How Much Does A Dairy Farm Owner Make
Edward R. Forte
October 24, 2021
These entrepreneurs primarily feed and care for Holstein, Ayrshire, Jersey, Guernsey and other breeds of dairy cows on their farms.They also plant and grow the hay used for feeding, maintain the barns, operate refrigeration equipment and breed the animals.You can earn a college or university bachelor's degree in agronomy, dairy farm management or agriculture through a state-issued land-grant.Your earnings would be closer to the national average for dairy farm owners in North Carolina, at $52,000 annually.Larger farms tend to drive prices down because of the economies of scale they enjoy -- purchasing products in quantities for lower per-unit costs. .
How large dairies can be the most, and least profitable
It’s long been assumed that large dairies enjoy economies of scale that allow them to have lower costs, be both more competitive and more profitable than their smaller neighbors who milk fewer cows and farm fewer acres.But analysis of farm financial records of dairies which participate in the University of Minnesota’s (U of M) Center for Farm Financial Management show that’s not always true, says Jim Salfer, a U of M Extension dairy specialist.“They tend to be too big to be primarily family managed and too small to take real advantage of the scale of size.”.High profit farms sold about 1.85 million pounds of milk per worker.The highest profit farms average $4,416 of gross margin per cow, driven largely by high milk income and lower net replacement costs.Since large farms were in both categories, volume premiums weren’t the likely driver of these price difference.High profit farms tend to have higher forage quality and lower supplemental feed costs.“The intention here is to compete by economies of scale and volume in the face of tightening margins,” he says.Options include grazing, on-farm processing, organic or specialty markets such as selling genetics.This story originally appeared online on the Farm Journal's Milk webpage. .
Best advice to U.S. dairy farmers? 'Sell out as fast as you can'
Many of the half-dozen farmers NBC News interviewed in Kentucky pointed out that their dairy operations contribute to the local economy, from the farm equipment and feed they buy to the veterinary bills they pay.The closure of farms eliminates jobs in adjacent industries, such as manufacturing, and reduces the population of already struggling areas, said Stephenson, the dairy economist.Dean Foods announced last week that it would close another milk processing plant, in northern Minnesota, affecting about 50 employees and an unknown number of farmers.The company plans to work with 30 local farmers and supply milk to 500 stores in Indiana, Illinois, Ohio, Michigan and Kentucky.A recent Centers for Disease Control and Prevention report found that from 2005 to 2015, suicide rates grew by 30 percent in half of rural counties, a larger increase than in urban areas.Farmers Bob and Angie Klingenfus stand outside the calf barn at Harvest Home Dairy in Crestwood, Kentucky.In Kentucky, Klingenfus is largely able to hold himself together, until he thinks of the four employees who have lived on his land and worked for him for decades.Klingenfus tried to diversify by creating a side agri-tourism business and building a small cheese processing plant, but he doesn’t think he can break even without his Dean Foods contract.After selling their dairy cows, the Coombses are focusing on growing hay and thinking about raising cattle for beef. .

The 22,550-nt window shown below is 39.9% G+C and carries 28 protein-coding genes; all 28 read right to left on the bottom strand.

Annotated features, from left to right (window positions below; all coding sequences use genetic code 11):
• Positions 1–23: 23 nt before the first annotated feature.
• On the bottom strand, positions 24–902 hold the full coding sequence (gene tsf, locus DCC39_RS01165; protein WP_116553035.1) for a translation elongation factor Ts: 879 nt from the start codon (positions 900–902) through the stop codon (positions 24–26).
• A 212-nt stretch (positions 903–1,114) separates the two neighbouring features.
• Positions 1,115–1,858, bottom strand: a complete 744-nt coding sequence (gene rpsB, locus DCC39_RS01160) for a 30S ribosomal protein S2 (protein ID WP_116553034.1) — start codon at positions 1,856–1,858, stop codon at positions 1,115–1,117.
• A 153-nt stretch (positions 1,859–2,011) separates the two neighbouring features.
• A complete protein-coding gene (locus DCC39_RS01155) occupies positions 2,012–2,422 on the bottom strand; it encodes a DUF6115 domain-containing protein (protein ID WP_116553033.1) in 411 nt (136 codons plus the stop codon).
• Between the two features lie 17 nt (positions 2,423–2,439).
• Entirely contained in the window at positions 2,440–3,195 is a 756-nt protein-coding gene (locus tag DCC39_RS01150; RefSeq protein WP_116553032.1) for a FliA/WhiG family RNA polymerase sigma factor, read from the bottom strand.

Wisconsin dairy farms rely on immigrant workers, undocumented
He hugged his wife, his parents and his children, then began the journey north to the United States, crossing through Laredo, Texas.It would be the third time since Tecpile's marriage to Veronica Montalvo that he left his country to work on a Wisconsin dairy farm.Tecpile and Montalvo want to finish a home they are building in Astacinga — get the bathroom and kitchen done, install a tile floor, paint the walls.That means for now, Megan will continue to know her father only through the nightly calls and by browsing photos on her mother's cellphone.Talk to workers in Wisconsin, and they express little doubt immigrants account for a larger portion of the dairy industry workforce today.With unemployment low, many farmers fill openings by passing word to Mexican laborers already on-site, and then accepting the new workers who show up without asking too many questions.The immigrants may have to work nights, milk hundreds of cows every shift, toil in the wind and snow.So despite the rancor that surrounds national immigration policy, the workers keep coming and the farms keep hiring.In dairy barns across Wisconsin, farmers and workers say there is a simple truth: Without the work of Latino immigrants — many, if not most, of them undocumented — the signature industry in America’s Dairyland would collapse.Scott Walker initiated an incentive program urging farmers to produce even more, in the belief that foreign markets could absorb the increase.This fall, U.S. Agriculture Secretary Sonny Perdue essentially told family dairy farmers in Wisconsin: Get big or get out.John Rosenow says half of his Buffalo County farm’s 18 employees — including Tecpile — are from Mexico.During his time at Elkhart Lake’s Drake Dairy, the farm has received two job applications from American-born candidates.The other didn’t really want the job; he just needed to claim he was actively searching for work to avoid losing food stamps.When Guerrero himself arrived in Wisconsin 22 years ago, he didn’t have any difficulties finding a dairy farm job.Guerrero, now a citizen and settled with his family in the U.S., started out as an undocumented immigrant, working as a milker, one of the toughest jobs on a dairy farm.Hans Breitenmoser started to hire immigrant workers at his Merrill dairy farm 15 to 20 years ago.By the time she took the job, Hernández already had earned a law degree in Mexico and had worked once before in the United States.Blanca Hernández, left center, and her sister Guadalupe, far right, worked on a farm in Wisconsin for several years before returning to their home in Texhuacán, Mexico.Blanca Hernández, left center, and her sister Guadalupe, far right, worked on a farm in Wisconsin for several years before returning to their home in Texhuacán, Mexico.Blanca Hernández, left center, and her sister Guadalupe, far right, worked on a farm in Wisconsin for several years before returning to their home in Texhuacán, Mexico.From 2012 through 2017, the U.S.